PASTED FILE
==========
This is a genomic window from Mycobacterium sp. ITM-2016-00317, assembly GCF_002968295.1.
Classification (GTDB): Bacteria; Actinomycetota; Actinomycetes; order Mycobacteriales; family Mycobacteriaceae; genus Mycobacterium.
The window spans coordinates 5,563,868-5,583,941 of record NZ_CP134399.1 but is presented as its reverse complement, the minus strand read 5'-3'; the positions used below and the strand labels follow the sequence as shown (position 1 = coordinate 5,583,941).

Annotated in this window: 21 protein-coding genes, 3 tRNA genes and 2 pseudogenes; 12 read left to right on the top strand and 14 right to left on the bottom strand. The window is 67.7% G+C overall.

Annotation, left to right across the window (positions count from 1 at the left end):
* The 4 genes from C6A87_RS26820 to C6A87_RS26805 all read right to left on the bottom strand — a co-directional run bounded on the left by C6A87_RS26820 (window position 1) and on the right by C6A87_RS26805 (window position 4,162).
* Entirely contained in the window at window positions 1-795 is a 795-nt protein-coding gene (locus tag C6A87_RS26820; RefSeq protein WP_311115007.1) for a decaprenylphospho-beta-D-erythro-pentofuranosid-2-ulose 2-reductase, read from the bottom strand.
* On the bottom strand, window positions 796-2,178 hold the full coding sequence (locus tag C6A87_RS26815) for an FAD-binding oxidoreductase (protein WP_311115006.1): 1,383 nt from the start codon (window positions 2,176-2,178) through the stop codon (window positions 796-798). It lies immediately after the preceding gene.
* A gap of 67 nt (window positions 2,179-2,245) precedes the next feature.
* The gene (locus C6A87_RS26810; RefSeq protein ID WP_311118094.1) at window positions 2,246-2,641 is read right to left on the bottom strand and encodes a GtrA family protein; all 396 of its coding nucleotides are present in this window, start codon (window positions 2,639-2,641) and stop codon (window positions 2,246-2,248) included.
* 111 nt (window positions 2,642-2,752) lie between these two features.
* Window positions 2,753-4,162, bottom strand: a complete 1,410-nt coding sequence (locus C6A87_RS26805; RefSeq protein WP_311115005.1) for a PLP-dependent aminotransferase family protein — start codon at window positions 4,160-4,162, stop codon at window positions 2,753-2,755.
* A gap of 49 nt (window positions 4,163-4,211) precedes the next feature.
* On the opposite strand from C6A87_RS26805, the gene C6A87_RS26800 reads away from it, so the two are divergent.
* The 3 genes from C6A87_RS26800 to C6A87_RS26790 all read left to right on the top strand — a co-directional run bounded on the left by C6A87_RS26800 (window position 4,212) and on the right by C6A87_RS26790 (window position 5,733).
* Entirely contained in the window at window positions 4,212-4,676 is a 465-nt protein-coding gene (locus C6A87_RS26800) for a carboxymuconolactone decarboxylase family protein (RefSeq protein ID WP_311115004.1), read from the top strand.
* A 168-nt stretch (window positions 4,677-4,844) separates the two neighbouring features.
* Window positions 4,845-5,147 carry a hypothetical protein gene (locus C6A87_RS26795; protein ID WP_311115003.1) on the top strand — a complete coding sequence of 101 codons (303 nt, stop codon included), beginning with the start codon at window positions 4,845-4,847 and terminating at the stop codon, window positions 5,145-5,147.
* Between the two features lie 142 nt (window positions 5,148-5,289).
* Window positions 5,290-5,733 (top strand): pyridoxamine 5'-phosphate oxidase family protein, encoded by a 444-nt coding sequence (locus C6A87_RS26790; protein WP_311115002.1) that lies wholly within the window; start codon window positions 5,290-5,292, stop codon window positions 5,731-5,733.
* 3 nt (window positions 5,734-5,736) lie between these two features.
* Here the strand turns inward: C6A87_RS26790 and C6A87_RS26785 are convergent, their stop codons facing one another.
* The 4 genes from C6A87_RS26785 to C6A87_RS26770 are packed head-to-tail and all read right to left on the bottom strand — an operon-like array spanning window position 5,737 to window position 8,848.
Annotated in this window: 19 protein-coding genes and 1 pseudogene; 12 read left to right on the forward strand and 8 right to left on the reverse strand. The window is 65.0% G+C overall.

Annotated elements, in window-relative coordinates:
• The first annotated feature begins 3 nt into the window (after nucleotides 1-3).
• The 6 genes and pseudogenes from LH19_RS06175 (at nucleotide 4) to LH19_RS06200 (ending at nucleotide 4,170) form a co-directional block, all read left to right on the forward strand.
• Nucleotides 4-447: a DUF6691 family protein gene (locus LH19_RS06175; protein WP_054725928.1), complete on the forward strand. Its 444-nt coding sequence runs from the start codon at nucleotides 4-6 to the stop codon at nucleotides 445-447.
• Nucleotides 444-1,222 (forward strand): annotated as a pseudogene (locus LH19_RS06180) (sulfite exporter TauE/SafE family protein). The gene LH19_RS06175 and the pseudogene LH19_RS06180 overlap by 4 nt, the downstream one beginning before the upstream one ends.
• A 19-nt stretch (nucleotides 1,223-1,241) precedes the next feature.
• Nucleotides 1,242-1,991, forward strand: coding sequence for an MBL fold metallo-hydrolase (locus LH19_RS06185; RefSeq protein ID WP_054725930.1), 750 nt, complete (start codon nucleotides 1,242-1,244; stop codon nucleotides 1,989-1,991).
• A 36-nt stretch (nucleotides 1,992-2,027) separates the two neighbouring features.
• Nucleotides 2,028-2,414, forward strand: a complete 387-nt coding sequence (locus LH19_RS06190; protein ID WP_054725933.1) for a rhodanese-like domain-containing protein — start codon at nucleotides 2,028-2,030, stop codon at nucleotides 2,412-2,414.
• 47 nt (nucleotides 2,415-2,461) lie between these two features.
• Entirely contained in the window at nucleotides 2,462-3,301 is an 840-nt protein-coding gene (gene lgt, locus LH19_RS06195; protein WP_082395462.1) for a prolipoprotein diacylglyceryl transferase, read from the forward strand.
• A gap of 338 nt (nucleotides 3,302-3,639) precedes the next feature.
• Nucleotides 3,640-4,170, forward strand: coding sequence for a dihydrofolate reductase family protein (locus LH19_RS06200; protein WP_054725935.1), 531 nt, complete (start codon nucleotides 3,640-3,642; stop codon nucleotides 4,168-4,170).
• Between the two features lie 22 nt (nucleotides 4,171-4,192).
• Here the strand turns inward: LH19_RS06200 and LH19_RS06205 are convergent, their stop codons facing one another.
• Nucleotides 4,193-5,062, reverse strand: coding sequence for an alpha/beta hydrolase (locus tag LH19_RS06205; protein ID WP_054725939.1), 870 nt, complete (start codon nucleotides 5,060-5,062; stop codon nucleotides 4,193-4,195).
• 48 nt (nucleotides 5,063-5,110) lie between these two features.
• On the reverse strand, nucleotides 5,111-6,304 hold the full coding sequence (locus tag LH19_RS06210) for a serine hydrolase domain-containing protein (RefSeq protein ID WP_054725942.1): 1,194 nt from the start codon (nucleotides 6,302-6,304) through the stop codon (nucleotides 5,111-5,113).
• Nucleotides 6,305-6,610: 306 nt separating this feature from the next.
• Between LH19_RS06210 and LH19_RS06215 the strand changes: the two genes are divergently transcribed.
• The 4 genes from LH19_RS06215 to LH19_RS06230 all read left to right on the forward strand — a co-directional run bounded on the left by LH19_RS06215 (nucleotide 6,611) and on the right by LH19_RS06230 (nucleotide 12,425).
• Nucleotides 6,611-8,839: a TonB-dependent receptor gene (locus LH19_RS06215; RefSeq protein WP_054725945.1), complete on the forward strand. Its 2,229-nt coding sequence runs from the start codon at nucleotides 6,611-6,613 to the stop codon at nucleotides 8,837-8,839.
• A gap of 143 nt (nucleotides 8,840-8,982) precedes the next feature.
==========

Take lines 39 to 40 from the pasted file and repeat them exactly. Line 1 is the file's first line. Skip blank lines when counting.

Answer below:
• Here the strand turns inward: LH19_RS06200 and LH19_RS06205 are convergent, their stop codons facing one another.
• Nucleotides 4,193-5,062, reverse strand: coding sequence for an alpha/beta hydrolase (locus tag LH19_RS06205; protein ID WP_054725939.1), 870 nt, complete (start codon nucleotides 5,060-5,062; stop codon nucleotides 4,193-4,195).